the Fun Lab



The Fun Lab is a subscription box service aimed at engaging young girls in STEM learning. The Fun Lab is strongly aligned with gender equality and closing the gender wage gap.

STEM learning has traditionally been marketed towards boys and men, creating a stereotype that young girls struggle to identify with. By using pinks, purples and whimsical rainbows, The Fun Lab seeks to overturn the stereotype.

The cumulative effect of the gender pay gap means that women earn less, have less money for their retirement and are more likely to live in poverty during their later years. In Australia, the national gender wage gaps sits between 14% and 19%. Covid-19 has seen the gap increase due to women being overrepresented in the hardest hit industries. In STEM fields, the gender wage gap increases to 23.7%. Within Australian STEM professions, nearly half of the workforce are women, however they are filling mainly clerical and administration roles within these industries.

Research shows that there is a direct correlation between the rise of technology and the continuing gender wage gap. The lack of female uptake in STEM careers can be linked back to early learning experiences that influence both gendered role expectations and self identification. It can therefore be hypothesised that encouraging females to enter STEM based careers will not only decrease the gender wage gap, but better place them for equality during pandemics by diversifying their career streams away from those hardest hit during Covid-19.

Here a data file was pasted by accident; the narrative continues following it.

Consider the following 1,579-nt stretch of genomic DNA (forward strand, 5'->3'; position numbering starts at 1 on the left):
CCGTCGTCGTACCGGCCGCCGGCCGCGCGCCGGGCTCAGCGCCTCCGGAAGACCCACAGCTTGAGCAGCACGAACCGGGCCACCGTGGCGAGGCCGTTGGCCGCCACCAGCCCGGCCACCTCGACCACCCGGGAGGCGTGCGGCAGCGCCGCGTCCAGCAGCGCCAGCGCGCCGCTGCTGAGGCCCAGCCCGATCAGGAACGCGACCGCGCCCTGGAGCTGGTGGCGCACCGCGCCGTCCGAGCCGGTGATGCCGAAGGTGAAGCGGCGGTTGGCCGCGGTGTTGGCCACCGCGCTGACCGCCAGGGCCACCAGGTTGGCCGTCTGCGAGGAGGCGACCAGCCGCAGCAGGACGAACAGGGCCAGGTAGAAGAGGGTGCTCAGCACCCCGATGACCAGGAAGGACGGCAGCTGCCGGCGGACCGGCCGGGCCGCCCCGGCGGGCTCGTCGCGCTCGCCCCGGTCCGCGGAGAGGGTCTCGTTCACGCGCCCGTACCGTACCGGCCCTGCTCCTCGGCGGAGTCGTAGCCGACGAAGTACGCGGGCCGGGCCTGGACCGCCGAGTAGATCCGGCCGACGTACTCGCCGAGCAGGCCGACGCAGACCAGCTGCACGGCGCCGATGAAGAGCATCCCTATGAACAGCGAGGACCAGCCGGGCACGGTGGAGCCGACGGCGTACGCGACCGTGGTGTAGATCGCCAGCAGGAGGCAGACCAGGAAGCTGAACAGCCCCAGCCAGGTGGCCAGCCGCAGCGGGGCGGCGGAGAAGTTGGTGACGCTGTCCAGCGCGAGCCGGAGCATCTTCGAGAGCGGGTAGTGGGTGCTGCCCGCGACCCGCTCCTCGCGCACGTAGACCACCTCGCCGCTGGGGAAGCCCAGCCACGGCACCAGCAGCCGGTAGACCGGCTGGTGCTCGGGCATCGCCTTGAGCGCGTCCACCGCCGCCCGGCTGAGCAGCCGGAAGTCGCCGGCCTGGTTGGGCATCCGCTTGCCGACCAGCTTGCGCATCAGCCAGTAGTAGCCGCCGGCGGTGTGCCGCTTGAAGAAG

The Fun Lab seeks to bridge this gap through the creation and distribution of a monthly STEM learning box gendered towards young girls.






Product mock up for The Fun Lab - a subscription box serviced aimed at getting young girls involved in STEM
Product mock up for The Fun Lab - a subscription box serviced aimed at getting young girls involved in STEM

Akkuş Çakır, Nur, Gass, Arianna, Foster, Aroutis, & Lee, Frank J. 2017, ‘Development of a game-design workshop to promote young girls’ interest towards computing through identity exploration’, Computers & Education, vol. 108, pp. 115–130, doi: 10.1016/j.compedu.2017.02.002.

Cheng, S, Chauhan, B, & Chintala, S 2019, ‘The Rise of Programming and the Stalled Gender Revolution’, Sociological Science, vol. 6, no. 13, pp. 321–351, doi: 10.15195/v6.a13.

Diversity Council Australia, 2020, COVID-19 is exacerbating existing inequalities and will widen the gender pay gap’, viewed 14 August 2021,

Workplace Gender Equality Agency, 2019, ‘International Gender Equality Reporting Schemes’, viewed 14 August 2021,

Workplace Gender Equality Agency 2021, ‘Gender Equity Insights series’, viewed 14 August 2021,